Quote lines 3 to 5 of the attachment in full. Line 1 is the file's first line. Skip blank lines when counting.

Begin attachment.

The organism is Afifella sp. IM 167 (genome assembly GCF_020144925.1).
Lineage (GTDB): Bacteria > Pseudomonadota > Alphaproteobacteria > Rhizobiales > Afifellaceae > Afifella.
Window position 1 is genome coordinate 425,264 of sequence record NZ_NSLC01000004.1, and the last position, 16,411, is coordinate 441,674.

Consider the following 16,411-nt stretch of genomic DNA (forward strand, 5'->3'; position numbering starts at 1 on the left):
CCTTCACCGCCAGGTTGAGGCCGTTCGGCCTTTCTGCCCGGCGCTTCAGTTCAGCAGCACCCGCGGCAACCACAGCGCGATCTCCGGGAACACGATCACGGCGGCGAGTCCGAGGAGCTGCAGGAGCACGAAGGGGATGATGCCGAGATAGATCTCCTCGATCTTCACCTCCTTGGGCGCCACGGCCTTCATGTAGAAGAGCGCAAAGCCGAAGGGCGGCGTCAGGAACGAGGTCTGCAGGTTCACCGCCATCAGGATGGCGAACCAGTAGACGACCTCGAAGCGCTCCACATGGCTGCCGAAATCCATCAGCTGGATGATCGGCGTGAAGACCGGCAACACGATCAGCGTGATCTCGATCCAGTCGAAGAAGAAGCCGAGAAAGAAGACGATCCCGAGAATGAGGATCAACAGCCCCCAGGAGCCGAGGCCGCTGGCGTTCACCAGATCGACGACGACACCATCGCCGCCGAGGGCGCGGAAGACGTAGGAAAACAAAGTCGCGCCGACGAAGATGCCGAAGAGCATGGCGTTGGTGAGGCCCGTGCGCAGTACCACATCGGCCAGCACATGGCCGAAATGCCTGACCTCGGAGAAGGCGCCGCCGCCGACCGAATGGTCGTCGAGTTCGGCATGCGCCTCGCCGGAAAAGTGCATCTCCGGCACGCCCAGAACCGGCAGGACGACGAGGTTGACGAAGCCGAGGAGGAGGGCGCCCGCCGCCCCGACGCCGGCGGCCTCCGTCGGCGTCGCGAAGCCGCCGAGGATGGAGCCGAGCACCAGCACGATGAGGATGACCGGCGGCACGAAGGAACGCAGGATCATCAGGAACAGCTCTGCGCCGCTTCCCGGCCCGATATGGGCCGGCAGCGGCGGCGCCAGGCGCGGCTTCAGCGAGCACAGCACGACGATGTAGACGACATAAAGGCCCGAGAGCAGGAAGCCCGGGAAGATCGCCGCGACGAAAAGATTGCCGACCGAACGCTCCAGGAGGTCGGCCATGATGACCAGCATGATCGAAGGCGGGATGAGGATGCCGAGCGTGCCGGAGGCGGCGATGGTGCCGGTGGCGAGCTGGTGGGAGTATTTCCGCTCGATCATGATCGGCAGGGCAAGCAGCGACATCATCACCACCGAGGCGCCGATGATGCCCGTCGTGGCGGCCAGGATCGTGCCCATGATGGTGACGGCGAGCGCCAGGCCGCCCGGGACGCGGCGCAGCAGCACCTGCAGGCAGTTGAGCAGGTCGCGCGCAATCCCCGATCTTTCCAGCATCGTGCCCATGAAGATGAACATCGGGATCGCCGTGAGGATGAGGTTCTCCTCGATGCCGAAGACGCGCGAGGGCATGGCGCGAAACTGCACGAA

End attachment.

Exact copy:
Window position 1 is genome coordinate 425,264 of sequence record NZ_NSLC01000004.1, and the last position, 16,411, is coordinate 441,674.

Consider the following 16,411-nt stretch of genomic DNA (forward strand, 5'->3'; position numbering starts at 1 on the left):
CCTTCACCGCCAGGTTGAGGCCGTTCGGCCTTTCTGCCCGGCGCTTCAGTTCAGCAGCACCCGCGGCAACCACAGCGCGATCTCCGGGAACACGATCACGGCGGCGAGTCCGAGGAGCTGCAGGAGCACGAAGGGGATGATGCCGAGATAGATCTCCTCGATCTTCACCTCCTTGGGCGCCACGGCCTTCATGTAGAAGAGCGCAAAGCCGAAGGGCGGCGTCAGGAACGAGGTCTGCAGGTTCACCGCCATCAGGATGGCGAACCAGTAGACGACCTCGAAGCGCTCCACATGGCTGCCGAAATCCATCAGCTGGATGATCGGCGTGAAGACCGGCAACACGATCAGCGTGATCTCGATCCAGTCGAAGAAGAAGCCGAGAAAGAAGACGATCCCGAGAATGAGGATCAACAGCCCCCAGGAGCCGAGGCCGCTGGCGTTCACCAGATCGACGACGACACCATCGCCGCCGAGGGCGCGGAAGACGTAGGAAAACAAAGTCGCGCCGACGAAGATGCCGAAGAGCATGGCGTTGGTGAGGCCCGTGCGCAGTACCACATCGGCCAGCACATGGCCGAAATGCCTGACCTCGGAGAAGGCGCCGCCGCCGACCGAATGGTCGTCGAGTTCGGCATGCGCCTCGCCGGAAAAGTGCATCTCCGGCACGCCCAGAACCGGCAGGACGACGAGGTTGACGAAGCCGAGGAGGAGGGCGCCCGCCGCCCCGACGCCGGCGGCCTCCGTCGGCGTCGCGAAGCCGCCGAGGATGGAGCCGAGCACCAGCACGATGAGGATGACCGGCGGCACGAAGGAACGCAGGATCATCAGGAACAGCTCTGCGCCGCTTCCCGGCCCGATATGGGCCGGCAGCGGCGGCGCCAGGCGCGGCTTCAGCGAGCACAGCACGACGATGTAGACGACATAAAGGCCCGAGAGCAGGAAGCCCGGGAAGATCGCCGCGACGAAAAGATTGCCGACCGAACGCTCCAGGAGGTCGGCCATGATGACCAGCATGATCGAAGGCGGGATGAGGATGCCGAGCGTGCCGGAGGCGGCGATGGTGCCGGTGGCGAGCTGGTGGGAGTATTTCCGCTCGATCATGATCGGCAGGGCAAGCAGCGACATCATCACCACCGAGGCGCCGATGATGCCCGTCGTGGCGGCCAGGATCGTGCCCATGATGGTGACGGCGAGCGCCAGGCCGCCCGGGACGCGGCGCAGCAGCACCTGCAGGCAGTTGAGCAGGTCGCGCGCAATCCCCGATCTTTCCAGCATCGTGCCCATGAAGATGAACATCGGGATCGCCGTGAGGATGAGGTTCTCCTCGATGCCGAAGACGCGCGAGGGCATGGCGCGAAACTGCACGAA